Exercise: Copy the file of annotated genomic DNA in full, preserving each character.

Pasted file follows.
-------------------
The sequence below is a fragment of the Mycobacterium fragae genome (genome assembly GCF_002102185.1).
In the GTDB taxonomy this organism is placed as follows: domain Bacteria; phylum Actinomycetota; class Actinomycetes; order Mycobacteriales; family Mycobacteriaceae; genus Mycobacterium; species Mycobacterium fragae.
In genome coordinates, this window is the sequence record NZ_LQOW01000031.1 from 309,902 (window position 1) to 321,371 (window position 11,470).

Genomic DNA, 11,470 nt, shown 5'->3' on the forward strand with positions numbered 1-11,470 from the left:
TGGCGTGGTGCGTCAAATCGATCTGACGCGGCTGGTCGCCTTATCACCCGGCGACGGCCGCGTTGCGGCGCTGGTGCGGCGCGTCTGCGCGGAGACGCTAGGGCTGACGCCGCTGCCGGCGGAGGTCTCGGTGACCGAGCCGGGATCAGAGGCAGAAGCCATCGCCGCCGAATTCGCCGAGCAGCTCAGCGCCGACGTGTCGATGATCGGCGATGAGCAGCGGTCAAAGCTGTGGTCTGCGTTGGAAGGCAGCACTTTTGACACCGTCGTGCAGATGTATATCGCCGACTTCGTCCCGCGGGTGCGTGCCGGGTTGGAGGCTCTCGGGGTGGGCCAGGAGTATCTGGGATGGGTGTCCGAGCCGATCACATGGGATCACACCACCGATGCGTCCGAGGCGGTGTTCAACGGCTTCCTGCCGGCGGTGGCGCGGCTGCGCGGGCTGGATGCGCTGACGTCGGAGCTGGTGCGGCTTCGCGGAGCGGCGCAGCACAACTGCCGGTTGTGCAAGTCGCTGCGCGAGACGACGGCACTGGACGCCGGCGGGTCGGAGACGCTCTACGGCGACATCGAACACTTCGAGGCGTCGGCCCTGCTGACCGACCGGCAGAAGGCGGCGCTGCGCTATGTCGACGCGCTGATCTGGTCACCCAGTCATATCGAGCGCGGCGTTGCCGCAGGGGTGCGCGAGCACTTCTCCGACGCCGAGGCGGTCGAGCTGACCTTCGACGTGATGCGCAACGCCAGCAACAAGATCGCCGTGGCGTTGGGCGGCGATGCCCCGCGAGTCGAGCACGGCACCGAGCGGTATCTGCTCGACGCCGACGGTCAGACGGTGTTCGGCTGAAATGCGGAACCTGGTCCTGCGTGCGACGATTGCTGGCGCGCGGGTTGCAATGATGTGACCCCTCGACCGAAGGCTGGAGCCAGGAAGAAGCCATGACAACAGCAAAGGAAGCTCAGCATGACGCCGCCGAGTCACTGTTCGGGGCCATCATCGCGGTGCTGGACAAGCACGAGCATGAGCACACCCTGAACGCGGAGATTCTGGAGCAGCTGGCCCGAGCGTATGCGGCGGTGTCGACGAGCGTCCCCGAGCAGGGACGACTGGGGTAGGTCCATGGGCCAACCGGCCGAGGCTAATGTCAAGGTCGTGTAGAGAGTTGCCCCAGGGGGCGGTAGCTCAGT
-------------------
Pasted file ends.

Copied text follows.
The sequence below is a fragment of the Mycobacterium fragae genome (genome assembly GCF_002102185.1).
In the GTDB taxonomy this organism is placed as follows: domain Bacteria; phylum Actinomycetota; class Actinomycetes; order Mycobacteriales; family Mycobacteriaceae; genus Mycobacterium; species Mycobacterium fragae.
In genome coordinates, this window is the sequence record NZ_LQOW01000031.1 from 309,902 (window position 1) to 321,371 (window position 11,470).

Genomic DNA, 11,470 nt, shown 5'->3' on the forward strand with positions numbered 1-11,470 from the left:
TGGCGTGGTGCGTCAAATCGATCTGACGCGGCTGGTCGCCTTATCACCCGGCGACGGCCGCGTTGCGGCGCTGGTGCGGCGCGTCTGCGCGGAGACGCTAGGGCTGACGCCGCTGCCGGCGGAGGTCTCGGTGACCGAGCCGGGATCAGAGGCAGAAGCCATCGCCGCCGAATTCGCCGAGCAGCTCAGCGCCGACGTGTCGATGATCGGCGATGAGCAGCGGTCAAAGCTGTGGTCTGCGTTGGAAGGCAGCACTTTTGACACCGTCGTGCAGATGTATATCGCCGACTTCGTCCCGCGGGTGCGTGCCGGGTTGGAGGCTCTCGGGGTGGGCCAGGAGTATCTGGGATGGGTGTCCGAGCCGATCACATGGGATCACACCACCGATGCGTCCGAGGCGGTGTTCAACGGCTTCCTGCCGGCGGTGGCGCGGCTGCGCGGGCTGGATGCGCTGACGTCGGAGCTGGTGCGGCTTCGCGGAGCGGCGCAGCACAACTGCCGGTTGTGCAAGTCGCTGCGCGAGACGACGGCACTGGACGCCGGCGGGTCGGAGACGCTCTACGGCGACATCGAACACTTCGAGGCGTCGGCCCTGCTGACCGACCGGCAGAAGGCGGCGCTGCGCTATGTCGACGCGCTGATCTGGTCACCCAGTCATATCGAGCGCGGCGTTGCCGCAGGGGTGCGCGAGCACTTCTCCGACGCCGAGGCGGTCGAGCTGACCTTCGACGTGATGCGCAACGCCAGCAACAAGATCGCCGTGGCGTTGGGCGGCGATGCCCCGCGAGTCGAGCACGGCACCGAGCGGTATCTGCTCGACGCCGACGGTCAGACGGTGTTCGGCTGAAATGCGGAACCTGGTCCTGCGTGCGACGATTGCTGGCGCGCGGGTTGCAATGATGTGACCCCTCGACCGAAGGCTGGAGCCAGGAAGAAGCCATGACAACAGCAAAGGAAGCTCAGCATGACGCCGCCGAGTCACTGTTCGGGGCCATCATCGCGGTGCTGGACAAGCACGAGCATGAGCACACCCTGAACGCGGAGATTCTGGAGCAGCTGGCCCGAGCGTATGCGGCGGTGTCGACGAGCGTCCCCGAGCAGGGACGACTGGGGTAGGTCCATGGGCCAACCGGCCGAGGCTAATGTCAAGGTCGTGTAGAGAGTTGCCCCAGGGGGCGGTAGCTCAGT